The power of the Islamic purse has broken new ground in France with the country's first primetime TV advertisement for halal food.
In a surprising development for a country poised to ban the burka, the advert for the first time directly targets France's five million Muslims, offering them microwaveable paella, lasagna and shepherd's pie prepared in accordance with Islamic law.
To make meat halal or permissible, an animal or poultry has to be slaughtered in a ritual way known as Zibah.
Such adverts had previously been only been shown on Arabic satellite channels viewable in the country.
In the advert, broadcast on TF1, France's most-watched channel, as well as rival M6 and digital terrestrial channels, a middle class French Muslim couple rush to a supermarket shelf stocked with Zakia Halal, a brand of Panzani, the food group, as they seek food with which to break their fast during Ramadan.
The husband, who is pushing the trolley, says: "Yes, yes, we eat halal".
"Yes, Zakia halal," adds his wife, miming a "z" for Zorro.
The £260,000 campaign hopes to cash in on a huge halal market estimated to be worth more than £3 billion this year in France, and which is growing at 15 per cent per year. According to one recent study by Solis, an ethnic market research company, almost 94 per cent of French people of North African descent buy halal products.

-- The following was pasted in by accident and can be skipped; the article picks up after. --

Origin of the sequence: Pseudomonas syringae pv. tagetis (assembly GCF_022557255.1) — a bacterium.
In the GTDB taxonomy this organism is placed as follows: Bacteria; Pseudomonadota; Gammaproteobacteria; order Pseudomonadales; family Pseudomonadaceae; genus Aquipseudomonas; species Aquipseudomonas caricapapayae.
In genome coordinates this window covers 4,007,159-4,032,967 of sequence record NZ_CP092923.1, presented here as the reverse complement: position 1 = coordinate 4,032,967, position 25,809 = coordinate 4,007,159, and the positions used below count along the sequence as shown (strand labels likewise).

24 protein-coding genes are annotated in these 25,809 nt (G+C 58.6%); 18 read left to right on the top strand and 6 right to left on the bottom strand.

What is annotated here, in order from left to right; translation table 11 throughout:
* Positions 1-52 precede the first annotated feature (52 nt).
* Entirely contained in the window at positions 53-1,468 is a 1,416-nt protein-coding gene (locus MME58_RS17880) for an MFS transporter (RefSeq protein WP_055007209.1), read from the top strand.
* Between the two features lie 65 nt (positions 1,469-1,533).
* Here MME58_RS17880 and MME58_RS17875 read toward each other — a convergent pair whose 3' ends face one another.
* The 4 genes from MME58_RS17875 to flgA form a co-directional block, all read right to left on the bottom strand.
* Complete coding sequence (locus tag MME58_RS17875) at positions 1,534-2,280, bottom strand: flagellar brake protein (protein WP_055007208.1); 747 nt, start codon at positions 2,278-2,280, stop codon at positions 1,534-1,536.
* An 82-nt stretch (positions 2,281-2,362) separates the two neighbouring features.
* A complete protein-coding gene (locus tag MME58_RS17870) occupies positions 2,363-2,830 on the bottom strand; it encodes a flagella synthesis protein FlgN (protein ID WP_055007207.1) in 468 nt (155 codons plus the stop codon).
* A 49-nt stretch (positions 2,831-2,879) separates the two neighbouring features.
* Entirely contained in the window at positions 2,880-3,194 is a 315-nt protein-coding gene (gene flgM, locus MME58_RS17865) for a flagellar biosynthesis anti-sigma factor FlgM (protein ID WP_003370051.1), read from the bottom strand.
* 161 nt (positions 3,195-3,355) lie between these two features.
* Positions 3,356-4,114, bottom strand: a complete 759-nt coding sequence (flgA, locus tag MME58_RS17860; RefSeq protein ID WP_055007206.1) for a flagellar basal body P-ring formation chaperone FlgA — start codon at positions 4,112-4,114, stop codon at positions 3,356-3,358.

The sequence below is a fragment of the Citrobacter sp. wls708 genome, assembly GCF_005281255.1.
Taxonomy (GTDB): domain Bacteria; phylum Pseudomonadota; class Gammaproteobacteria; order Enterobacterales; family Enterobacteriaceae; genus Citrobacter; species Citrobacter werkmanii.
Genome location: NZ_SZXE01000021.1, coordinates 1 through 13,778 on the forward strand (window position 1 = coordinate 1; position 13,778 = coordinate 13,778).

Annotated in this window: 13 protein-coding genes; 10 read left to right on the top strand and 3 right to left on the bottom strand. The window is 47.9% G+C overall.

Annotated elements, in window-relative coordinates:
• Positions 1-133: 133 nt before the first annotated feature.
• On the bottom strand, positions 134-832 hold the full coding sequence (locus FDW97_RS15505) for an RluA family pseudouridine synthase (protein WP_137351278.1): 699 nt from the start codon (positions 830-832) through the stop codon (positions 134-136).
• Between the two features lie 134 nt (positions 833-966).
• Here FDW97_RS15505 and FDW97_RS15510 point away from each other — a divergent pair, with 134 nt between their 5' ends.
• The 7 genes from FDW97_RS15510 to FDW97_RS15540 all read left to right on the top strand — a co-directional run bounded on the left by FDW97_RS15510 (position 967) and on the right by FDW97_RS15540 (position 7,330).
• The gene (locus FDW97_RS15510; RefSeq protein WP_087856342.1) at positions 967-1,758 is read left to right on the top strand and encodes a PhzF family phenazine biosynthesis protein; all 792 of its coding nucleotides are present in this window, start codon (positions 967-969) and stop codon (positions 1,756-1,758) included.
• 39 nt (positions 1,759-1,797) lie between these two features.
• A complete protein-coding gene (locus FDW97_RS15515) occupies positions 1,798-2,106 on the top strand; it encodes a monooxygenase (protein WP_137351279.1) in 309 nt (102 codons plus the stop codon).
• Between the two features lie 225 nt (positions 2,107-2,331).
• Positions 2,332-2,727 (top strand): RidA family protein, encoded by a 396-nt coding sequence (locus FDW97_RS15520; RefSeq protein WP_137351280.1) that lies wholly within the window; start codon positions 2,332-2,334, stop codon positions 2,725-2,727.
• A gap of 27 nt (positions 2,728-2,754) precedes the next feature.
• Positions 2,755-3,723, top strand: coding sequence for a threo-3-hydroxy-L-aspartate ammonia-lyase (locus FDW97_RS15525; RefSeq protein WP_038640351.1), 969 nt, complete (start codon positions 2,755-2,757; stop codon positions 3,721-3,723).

Reaction among French Muslims was a mixture of surprise and incredulity. "It's the first time I've seen so [many Arabs] in an advert. It proves that Arabs and Muslims are starting to become an economic force to be reckoned with in France," read one posting on the French Muslim website Bladi.net.
"They must have paid TF1 a fortune to show that," said a second user. "The director general's going to get fired tomorrow," warned a third.
According to an Ifop poll released last week, 70 per cent of French Muslims observe Ramadan, the ninth month of the Islamic year, in which a fast is held from sunrise to sunset. It began last Friday.
France's Muslims have been in the spotlight in recent weeks following controversy over the head-to-toe burka, which President Nicolas Sarkozy has said is not welcome in France, and the burkini – a cover-all swimming costume. A French Muslim woman was banned from her local public swimming pool for wearing one earlier this month.